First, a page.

The conference heard from grassroots Christians — including care workers, teaching assistants and cleaners — alongside academics, community organizers and clergy.

The keynote address was given by Austen Ivereigh — the journalist behind Francis’s interview book Let Us Dream: The Path to a Better Future, published last year.

According to Francis, “now, more than ever,” it’s necessary to “build a future from below, from a politics with the people, rooted in the people.”

The pontiff notes that in Let Us Dream he calls this “politics with capital P,” politics as a service opening new paths for the people to organize and express themselves, meaning that they’re not politics “just for the people, but with the people, rooted in their communities and in their values.”

“When people are cast aside, they are denied not just material wellbeing but the dignity of acting, of being a protagonist of their own destiny and history, of expressing themselves with their values and culture, their creativity and fruitfulness,” Francis said in the video. “That is why it is impossible for the Church to separate the promotion of social justice from the recognition of the culture and values of the people, which include the spiritual values that are the source of their sense of dignity.”

In Christian communities, he added, those values are born from the encounter with Jesus, “who tirelessly seeks out the lost and downhearted, those struggling to live from day to day, to bring them the face and presence of God.”

[…]

“If the Church disowns the poor, she ceases to be the Church of Jesus; she falls back on the old temptation to become a moral or intellectual elite,” he said.

Much like the Church has to be rooted in the poorest communities to recover its missionary strength, a politics that turn its back on the poor is incapable of promoting the common good: “A politics that turns its back on the peripheries will never be able to understand the center, and will confuse the future with a self-projection, as if in a mirror.”

Francis argued that having contempt for the cultural, spiritual and religious values of the people is also turning one’s back on the poor, by either ignoring them or exploiting them for power.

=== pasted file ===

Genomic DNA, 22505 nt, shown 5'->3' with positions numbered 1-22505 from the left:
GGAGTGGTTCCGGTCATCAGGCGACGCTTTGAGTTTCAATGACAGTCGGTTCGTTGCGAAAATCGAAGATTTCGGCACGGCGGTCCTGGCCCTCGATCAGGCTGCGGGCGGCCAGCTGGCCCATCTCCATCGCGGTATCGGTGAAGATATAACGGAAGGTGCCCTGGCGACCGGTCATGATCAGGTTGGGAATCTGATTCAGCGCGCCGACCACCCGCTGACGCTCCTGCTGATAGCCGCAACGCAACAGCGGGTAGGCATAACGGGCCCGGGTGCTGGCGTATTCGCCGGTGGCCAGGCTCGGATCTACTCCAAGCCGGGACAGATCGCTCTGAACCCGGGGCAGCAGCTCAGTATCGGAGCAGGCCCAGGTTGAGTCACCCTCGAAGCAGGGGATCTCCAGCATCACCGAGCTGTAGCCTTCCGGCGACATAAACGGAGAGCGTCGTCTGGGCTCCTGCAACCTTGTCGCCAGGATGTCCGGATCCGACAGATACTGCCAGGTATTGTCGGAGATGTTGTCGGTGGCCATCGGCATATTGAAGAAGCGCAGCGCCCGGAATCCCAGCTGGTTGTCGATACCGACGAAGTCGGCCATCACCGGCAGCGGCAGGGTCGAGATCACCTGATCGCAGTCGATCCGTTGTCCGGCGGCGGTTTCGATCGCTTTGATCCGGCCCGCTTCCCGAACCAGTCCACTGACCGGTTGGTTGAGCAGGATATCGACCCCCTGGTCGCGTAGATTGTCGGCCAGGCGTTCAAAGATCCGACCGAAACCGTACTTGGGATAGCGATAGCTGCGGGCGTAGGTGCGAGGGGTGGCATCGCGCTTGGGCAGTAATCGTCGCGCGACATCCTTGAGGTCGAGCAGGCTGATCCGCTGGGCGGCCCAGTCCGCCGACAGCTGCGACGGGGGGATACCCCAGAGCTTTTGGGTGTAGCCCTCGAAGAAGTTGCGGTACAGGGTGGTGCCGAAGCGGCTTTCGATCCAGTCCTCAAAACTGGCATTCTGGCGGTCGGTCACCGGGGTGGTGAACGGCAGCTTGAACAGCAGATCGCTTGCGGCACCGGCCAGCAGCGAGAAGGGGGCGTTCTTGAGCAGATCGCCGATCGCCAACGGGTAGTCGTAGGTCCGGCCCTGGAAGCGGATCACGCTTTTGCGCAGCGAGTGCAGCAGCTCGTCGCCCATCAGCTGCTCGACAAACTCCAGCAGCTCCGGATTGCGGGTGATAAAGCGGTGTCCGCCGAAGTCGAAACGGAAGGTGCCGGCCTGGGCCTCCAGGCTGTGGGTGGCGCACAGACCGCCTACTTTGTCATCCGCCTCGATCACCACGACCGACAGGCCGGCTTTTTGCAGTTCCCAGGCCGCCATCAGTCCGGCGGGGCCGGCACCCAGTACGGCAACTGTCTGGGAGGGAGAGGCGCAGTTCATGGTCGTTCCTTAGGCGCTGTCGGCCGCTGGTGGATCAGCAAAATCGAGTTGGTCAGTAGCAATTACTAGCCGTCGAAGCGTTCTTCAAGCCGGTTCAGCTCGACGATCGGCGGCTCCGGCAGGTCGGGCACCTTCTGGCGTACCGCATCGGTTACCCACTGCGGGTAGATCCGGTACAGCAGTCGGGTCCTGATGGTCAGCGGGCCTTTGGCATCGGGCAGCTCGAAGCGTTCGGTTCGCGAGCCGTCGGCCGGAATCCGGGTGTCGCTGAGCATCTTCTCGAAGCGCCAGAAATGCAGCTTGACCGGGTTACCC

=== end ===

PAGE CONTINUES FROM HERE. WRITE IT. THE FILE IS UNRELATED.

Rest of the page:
“The contempt for the culture of the people is the beginning of the abuse of power,” the pope said. “In recognizing the importance of spirituality in the lives of the people, we regenerate politics. That is why it is essential that faith communities meet together and fraternize in order to work ‘for and with the people’.”

[…]

ImageImage

"[T]he emergency of irregular migration has to be met with justice, solidarity and mercy. Forms of collective expulsion, which do not allow for the suitable treatment of individual cases, are unacceptable."
— Pope Francis, Morocco

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Re: I'm Starting to Like This Pope

Post by wosbald » Sat May 01, 2021 10:30 am

+JMJ+

Subject Header: Viganò/QAnon/Deep State/Deep Church/Alt-Left
Intra-Thread Trackbacks: pg 63 / pg 64 / pg 65 / pg 65 / pg 66 / pg 66 / pg 73 / pg 84 / pg 120 / pg 123 / pg 124 / pg 124 / pg 124 / pg 125 / pg 125 / pg 125 / pg 125 / pg 126 / pg 126 / pg 126 / pg 126 / pg 126 / pg 126 / pg 125 / pg 126 / pg 127 / pg 127 / pg 128 / pg 128 / pg 131 / pg 131 / pg 131 / pg 131 / pg 132 / pg 132 / pg 132 / pg 132 / pg 133 / pg 133 / pg 133 / pg 133 / pg 133

Inter-Thread Trackbacks:
"Two sides of the same coin?":pg 12 / pg 13
"Mary Alone": pg 18 / pg 20 /pg 20
"President Trump is a problem...": pg 38 / pg 46 / pg 46 / pg 46
"THE CATHOLIC THREAD": pg 152 / pg 152 / pg 152
"THE CHRISTIAN THREAD": pg 8 / pg 10 / pg 10
"Any QAnoners Here?": pg 5 / pg 5 / pg 5 / pg 5 / pg 5
"Evangelical Fundamentalism and Catholic Integralism": pg 4 / pg 5 / pg 6 / pg 6 / pg 6 / pg 6 / pg 8 / pg 8 / pg 9 / pg 9 / pg 9 / pg 9 / pg 10 / pg 10 / pg 10 / pg 10
"Purely Politics II": pg 13 / pg 14 / pg 28 / pg 28 / pg 44 / pg 52 / pg 61 / pg 71 / pg 79 / pg 108 / pg 108 / pg 108 / pg 109 / pg 109 / pg 109 / pg 109 / pg 109



Francis: A providential father [In-Depth, Interview]
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Image: Pope Francis, © Mazur/catholicnews.org.uk. Via Flickr Creative Commons.

=========================================================================================================================================================================================================================================================================================================

EDITOR’S NOTE: This interview of Dr. Rodrigo Guerra by Miroslava López originally appeared in Vida Nueva Digital. This is WPI’s translation of the original Spanish. It has been translated and published with permission. —ML